Obama Gun Control Steps: 2 New Gun Regulations With Executive Powers

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    (Photo: Reuters/Jason Reed)
    U.S. President Barack Obama speaks during a ceremony marking the 50th anniversary of Martin Luther King Jr.'s "I have a dream" speech on the steps of the Lincoln Memorial in Washington, August 28, 2013.
By Brittney R. Villalva , Christian Post Reporter
August 29, 2013|12:33 pm

President Obama on Monday announced two new gun control steps that he would override Congress on using his executive power. One step includes closing a loophole that permitted known felons to gain access to a weapon.

The White House said in a statement Thursday that it would tighten regulations on gun control with or without the approval of congress. Referring to the new regulations as "common-sense proposals," the President passed two of 23 steps proposed by the administration that could be imposed by Obama without the consent of congress.

"Even as Congress fails to act on common-sense proposals, like expanding criminal background checks and making gun trafficking a federal crime, the president and vice president remain committed to using all the tools in their power," the White House said in a statement.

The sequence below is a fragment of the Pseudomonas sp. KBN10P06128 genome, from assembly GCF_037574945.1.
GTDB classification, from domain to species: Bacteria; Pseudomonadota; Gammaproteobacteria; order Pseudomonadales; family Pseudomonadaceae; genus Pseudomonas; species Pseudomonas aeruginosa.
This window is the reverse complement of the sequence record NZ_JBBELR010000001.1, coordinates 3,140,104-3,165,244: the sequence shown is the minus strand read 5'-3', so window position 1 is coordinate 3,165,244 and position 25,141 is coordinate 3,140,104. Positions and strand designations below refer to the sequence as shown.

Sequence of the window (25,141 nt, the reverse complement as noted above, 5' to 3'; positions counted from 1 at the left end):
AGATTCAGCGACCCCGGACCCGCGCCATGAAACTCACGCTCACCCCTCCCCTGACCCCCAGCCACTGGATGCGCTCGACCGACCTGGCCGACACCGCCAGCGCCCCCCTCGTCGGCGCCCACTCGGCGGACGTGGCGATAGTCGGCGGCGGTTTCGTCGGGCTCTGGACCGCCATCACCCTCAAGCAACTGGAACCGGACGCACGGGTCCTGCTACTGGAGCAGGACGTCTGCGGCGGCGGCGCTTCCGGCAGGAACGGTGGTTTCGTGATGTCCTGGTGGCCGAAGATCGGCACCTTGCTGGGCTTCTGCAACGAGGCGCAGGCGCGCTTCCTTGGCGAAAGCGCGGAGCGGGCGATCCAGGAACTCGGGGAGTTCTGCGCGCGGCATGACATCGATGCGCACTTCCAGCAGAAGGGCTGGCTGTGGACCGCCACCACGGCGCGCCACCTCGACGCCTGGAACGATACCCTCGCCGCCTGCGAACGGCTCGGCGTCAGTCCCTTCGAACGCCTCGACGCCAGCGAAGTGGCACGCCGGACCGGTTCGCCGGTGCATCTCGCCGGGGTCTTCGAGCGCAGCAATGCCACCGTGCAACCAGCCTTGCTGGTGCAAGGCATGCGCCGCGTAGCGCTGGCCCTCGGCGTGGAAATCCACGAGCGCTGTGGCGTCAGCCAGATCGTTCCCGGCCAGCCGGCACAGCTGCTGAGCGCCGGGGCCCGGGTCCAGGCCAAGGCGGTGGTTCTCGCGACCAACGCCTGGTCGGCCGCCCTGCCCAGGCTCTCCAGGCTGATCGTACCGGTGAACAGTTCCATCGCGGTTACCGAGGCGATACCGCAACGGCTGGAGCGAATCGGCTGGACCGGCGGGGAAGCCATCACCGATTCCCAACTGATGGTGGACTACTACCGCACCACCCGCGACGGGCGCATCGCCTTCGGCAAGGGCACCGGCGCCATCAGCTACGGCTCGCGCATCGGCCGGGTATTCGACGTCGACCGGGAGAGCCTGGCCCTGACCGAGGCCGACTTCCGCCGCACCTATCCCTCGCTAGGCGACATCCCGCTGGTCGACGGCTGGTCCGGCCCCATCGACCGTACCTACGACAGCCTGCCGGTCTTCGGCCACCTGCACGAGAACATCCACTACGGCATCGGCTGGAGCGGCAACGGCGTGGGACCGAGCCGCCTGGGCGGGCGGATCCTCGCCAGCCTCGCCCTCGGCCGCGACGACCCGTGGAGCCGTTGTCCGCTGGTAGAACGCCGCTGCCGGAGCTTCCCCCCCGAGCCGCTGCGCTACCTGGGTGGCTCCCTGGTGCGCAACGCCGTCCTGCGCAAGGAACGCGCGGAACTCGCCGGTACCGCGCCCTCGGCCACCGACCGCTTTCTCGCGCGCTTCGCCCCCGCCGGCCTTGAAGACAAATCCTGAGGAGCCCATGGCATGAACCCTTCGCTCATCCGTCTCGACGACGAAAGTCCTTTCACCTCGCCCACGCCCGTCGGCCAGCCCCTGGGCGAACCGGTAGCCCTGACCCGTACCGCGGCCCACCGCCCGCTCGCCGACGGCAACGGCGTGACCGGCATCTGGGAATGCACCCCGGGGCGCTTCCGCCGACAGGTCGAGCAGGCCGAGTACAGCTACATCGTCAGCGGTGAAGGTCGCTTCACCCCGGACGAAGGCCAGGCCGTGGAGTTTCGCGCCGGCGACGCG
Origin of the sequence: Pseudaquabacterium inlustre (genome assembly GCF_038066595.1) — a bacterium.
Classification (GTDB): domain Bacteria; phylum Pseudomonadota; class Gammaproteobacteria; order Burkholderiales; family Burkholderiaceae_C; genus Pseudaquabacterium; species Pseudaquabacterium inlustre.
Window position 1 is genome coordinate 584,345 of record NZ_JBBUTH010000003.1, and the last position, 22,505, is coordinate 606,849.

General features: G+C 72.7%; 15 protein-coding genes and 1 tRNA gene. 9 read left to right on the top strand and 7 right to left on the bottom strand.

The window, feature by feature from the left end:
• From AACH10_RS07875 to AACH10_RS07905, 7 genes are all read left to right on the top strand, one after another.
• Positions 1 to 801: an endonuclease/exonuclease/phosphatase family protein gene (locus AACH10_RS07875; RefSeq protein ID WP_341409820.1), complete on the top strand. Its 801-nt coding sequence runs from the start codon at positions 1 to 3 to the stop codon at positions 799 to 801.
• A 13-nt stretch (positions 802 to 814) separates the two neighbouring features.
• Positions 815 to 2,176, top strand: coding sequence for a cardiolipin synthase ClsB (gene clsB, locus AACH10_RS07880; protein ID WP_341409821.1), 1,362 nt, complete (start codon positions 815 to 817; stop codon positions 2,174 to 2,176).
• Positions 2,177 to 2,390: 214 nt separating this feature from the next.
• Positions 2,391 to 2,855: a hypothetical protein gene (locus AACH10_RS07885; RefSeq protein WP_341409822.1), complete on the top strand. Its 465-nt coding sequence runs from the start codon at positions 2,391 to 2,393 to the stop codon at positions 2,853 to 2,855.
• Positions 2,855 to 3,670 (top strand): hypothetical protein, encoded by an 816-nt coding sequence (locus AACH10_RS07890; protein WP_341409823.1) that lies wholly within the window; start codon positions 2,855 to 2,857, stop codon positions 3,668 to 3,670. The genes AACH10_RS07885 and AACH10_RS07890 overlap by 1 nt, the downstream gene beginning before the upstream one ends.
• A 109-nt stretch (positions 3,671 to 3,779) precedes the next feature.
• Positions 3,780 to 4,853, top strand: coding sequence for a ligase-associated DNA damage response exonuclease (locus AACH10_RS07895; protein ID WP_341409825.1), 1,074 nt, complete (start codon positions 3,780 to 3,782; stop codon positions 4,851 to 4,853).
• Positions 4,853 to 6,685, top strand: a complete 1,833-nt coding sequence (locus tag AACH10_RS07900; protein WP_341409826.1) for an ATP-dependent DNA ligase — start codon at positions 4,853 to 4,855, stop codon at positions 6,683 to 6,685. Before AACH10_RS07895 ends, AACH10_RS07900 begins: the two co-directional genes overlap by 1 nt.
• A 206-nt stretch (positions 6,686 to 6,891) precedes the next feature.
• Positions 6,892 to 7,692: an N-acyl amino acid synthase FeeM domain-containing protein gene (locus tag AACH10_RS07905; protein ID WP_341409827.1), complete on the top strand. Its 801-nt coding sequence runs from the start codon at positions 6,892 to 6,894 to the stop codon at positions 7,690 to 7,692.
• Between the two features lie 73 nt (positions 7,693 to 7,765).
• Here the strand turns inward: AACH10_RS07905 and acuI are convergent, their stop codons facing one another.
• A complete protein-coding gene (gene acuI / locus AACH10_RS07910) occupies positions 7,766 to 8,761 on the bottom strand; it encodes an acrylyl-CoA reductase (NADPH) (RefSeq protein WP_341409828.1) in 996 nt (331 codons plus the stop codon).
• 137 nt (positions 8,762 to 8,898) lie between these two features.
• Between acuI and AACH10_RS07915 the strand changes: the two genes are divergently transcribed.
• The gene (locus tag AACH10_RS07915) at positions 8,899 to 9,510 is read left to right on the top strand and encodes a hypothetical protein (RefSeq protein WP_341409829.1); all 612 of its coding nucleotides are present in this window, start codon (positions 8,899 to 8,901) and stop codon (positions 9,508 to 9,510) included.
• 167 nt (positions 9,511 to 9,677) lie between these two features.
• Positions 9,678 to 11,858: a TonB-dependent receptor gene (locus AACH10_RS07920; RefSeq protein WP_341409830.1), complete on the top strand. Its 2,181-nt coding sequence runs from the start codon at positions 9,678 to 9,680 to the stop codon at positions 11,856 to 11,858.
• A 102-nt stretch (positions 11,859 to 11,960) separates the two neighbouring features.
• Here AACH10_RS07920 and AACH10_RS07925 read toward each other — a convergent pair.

The first step pertains to a loophole that previously existed allowing felons to circumvent background checks by registering a weapon under a corporation or trust. Without the new regulation, the previous rule allowed felons and domestic abusers to obtain machine guns and short-barreled shotguns, the administration argued. Under the new regulation, companies and trusts will also have to face background checks.

The second step included stricter regulations on weapon importation. The action will ban the re-importation of military weapons by private entities. Re-importation was previously made possible if the government granted permission. Since 2005, the government approved 250,000 requests. Banning re-importation will prevent military weapons that were sold or donated to another country from ending up on U.S. streets, the administration said.

The National Rifle Association admonished the government for impeding on the rights of "law-abiding" citizens.

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"Requiring background checks for corporations and trusts does not keep firearms out of the hands of criminals," the NRA's Andrew Arulanandam said. "Prohibiting the re-importation of firearms into the U.S. that were manufactured 50 or more years ago does not keep firearms out of the hands of criminals. This administration should get serious about prosecuting violent criminals who misuse guns and stop focusing its efforts on law-abiding gun owners."

 

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